• Whitechapel Vigilance Committee: Jack the Ripper is terrorizing London’s Whitechapel neighborhood. Ladies of the evening have not only been murdered but mutilated as well. With the police unable to protect the people or find the killer, volunteers have formed a “vigilance” committee to patrol the evening streets. But tonight, something is hunting the hunters–the volunteers are now being killed by this mysterious Jack.

These scripts do more than create the setting. Each has two parts:

The first is character creation. When you make a character for One by One, you’ll roll on tables in the chosen script to generate a connection between your character and the one on your right. In Arkham County, the two characters could be academic rivals, veterans of the Great War, or a bootlegger and a cop on the take. But in Cold Dark Space, the two can be clueless scientists, android and android-hater, or weary bughunt vets. This makes every character different yet perfect for the setting.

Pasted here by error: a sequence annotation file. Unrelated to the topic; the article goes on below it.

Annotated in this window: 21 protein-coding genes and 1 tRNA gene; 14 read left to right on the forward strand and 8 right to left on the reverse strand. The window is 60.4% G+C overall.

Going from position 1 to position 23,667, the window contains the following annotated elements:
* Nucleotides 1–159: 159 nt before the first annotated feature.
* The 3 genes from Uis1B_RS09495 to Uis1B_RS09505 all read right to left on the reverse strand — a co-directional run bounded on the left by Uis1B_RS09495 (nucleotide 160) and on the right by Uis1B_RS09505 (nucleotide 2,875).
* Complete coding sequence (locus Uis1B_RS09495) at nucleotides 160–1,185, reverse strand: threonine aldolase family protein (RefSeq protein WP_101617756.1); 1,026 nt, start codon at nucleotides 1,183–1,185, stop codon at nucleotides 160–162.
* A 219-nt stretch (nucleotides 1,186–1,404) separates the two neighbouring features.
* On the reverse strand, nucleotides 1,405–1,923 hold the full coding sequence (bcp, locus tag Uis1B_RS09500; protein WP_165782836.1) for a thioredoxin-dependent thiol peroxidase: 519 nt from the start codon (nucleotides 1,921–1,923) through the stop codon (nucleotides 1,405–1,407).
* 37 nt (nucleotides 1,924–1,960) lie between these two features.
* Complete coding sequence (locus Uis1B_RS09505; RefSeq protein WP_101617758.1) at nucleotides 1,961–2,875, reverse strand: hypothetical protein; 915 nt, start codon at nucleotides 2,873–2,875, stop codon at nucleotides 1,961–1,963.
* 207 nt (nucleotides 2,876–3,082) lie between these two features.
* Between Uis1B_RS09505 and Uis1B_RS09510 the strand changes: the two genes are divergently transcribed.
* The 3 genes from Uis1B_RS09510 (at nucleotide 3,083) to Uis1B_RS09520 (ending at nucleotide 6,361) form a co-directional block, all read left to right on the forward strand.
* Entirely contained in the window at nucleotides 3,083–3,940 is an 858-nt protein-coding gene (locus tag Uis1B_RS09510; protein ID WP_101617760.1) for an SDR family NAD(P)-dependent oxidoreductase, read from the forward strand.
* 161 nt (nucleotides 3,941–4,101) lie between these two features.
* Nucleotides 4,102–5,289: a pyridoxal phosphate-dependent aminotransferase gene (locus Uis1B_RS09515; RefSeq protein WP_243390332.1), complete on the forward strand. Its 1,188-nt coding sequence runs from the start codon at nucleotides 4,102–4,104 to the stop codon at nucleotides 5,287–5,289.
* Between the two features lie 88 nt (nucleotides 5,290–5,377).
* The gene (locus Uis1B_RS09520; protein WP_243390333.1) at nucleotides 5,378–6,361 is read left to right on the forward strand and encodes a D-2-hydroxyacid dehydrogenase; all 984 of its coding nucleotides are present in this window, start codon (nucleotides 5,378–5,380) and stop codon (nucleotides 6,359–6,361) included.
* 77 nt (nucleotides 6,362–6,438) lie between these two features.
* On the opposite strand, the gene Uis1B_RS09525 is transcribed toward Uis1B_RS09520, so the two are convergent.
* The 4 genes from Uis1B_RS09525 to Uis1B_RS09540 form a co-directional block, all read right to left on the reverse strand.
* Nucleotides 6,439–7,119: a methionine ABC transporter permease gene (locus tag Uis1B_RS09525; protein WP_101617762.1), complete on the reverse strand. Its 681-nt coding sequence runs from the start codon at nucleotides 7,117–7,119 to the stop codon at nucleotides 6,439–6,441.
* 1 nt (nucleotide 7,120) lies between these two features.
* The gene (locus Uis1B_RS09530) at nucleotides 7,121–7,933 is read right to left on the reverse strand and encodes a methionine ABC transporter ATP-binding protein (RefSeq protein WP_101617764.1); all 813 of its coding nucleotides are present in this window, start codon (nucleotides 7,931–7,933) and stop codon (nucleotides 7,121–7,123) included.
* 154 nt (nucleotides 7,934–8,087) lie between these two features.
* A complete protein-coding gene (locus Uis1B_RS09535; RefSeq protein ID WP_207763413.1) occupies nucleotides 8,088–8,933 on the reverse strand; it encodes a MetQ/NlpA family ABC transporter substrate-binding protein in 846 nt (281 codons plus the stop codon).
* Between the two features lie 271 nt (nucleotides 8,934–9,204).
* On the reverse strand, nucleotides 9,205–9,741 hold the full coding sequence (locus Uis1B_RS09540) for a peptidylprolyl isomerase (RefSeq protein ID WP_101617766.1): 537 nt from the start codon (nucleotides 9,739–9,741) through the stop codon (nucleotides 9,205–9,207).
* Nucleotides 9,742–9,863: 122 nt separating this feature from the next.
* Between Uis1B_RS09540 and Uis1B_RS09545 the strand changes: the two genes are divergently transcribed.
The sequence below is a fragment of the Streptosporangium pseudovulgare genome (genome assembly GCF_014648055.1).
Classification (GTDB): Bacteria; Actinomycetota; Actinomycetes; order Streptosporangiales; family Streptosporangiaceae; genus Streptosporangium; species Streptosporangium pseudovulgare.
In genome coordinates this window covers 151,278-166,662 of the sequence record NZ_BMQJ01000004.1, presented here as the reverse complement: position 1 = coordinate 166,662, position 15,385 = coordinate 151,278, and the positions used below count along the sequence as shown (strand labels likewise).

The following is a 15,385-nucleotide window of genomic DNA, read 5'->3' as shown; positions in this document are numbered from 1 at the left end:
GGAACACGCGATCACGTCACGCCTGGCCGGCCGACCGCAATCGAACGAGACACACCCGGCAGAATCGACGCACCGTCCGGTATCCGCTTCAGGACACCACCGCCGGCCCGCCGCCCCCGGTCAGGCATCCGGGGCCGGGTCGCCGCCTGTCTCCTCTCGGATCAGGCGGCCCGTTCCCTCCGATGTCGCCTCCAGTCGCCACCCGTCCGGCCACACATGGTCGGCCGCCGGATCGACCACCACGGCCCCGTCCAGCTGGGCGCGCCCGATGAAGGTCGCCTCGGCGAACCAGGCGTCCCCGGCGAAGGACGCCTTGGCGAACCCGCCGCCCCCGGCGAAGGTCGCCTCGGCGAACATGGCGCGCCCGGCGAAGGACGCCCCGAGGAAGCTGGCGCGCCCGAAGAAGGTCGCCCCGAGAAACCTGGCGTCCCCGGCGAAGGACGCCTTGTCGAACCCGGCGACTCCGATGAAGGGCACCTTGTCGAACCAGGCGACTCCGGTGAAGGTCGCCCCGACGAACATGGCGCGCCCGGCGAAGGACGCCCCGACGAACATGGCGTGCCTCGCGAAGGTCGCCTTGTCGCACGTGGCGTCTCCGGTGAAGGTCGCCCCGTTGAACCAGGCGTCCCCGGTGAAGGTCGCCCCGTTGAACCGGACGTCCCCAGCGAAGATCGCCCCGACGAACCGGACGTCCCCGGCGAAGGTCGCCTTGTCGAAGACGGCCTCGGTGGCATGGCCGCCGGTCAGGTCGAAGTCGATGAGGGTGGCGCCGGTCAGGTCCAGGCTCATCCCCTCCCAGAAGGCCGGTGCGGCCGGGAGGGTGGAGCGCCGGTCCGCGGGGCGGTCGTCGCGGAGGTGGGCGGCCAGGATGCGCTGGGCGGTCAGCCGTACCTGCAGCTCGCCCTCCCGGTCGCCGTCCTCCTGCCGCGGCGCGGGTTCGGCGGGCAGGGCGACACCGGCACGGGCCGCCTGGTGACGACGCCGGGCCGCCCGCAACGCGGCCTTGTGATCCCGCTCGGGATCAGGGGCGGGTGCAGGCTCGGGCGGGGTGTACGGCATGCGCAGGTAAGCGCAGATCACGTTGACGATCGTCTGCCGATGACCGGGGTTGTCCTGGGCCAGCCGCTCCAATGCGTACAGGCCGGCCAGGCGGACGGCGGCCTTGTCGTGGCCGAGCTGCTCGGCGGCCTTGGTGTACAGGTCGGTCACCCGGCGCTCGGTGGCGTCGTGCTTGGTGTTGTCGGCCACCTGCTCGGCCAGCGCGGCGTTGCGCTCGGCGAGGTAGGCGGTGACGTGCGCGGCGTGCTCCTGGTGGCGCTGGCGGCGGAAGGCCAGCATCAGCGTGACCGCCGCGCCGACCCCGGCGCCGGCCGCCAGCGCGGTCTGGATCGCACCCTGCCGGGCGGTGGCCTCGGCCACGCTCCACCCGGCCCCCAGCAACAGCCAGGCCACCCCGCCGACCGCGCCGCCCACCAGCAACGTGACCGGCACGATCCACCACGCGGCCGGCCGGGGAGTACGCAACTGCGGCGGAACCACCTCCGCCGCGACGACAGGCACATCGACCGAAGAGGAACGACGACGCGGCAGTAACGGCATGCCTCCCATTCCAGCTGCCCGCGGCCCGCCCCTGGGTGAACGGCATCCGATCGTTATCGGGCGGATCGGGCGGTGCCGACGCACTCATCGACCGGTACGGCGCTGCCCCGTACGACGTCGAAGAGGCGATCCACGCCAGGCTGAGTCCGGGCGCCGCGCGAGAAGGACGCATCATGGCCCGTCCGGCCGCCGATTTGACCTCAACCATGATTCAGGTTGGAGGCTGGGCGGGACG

The second is scene resolution. When you finish a scene, the player whose turn it is picks one die and rolls on a table included in the script. For a flashback scene, this brings complications such as “The lead character is secretly a cultist” or, “The supporting character is not human and hasn’t been for years”. In a continuing scene, one character will die! (But since you can roleplay a flashback, you are never out of the game.) Again, these are tailored to the specific setting: Your character can be driven insane in Arkham County, chased by a madman in Camp Chippapouk, covered in acidic alien blood in Cold, Dark Space, and accused of being the killer in Whitechapel Vigilance Committee.

As we said, the core book will include four scripts. Additional scripts will be made available for free downloads at our website, and we will encourage other designers (especially new ones!) to create their own.

HBG Looking for Playtesters

It’s been a while since we last posted, but that doesn’t mean we haven’t been working. In fact, our new game is ready for playtesting.

One by One is a story game similar to Fiasco, but where that game focuses on crimes gone wrong, One by One focuses on survival horror. That genre is quite large, and the game is flexible enough to allow all of that. Crazed serial killer at the summer camp? Lovecraftian weirdness in 1920’s New England? Alien killing machine loose somewhere on the space ship? We can do all of that.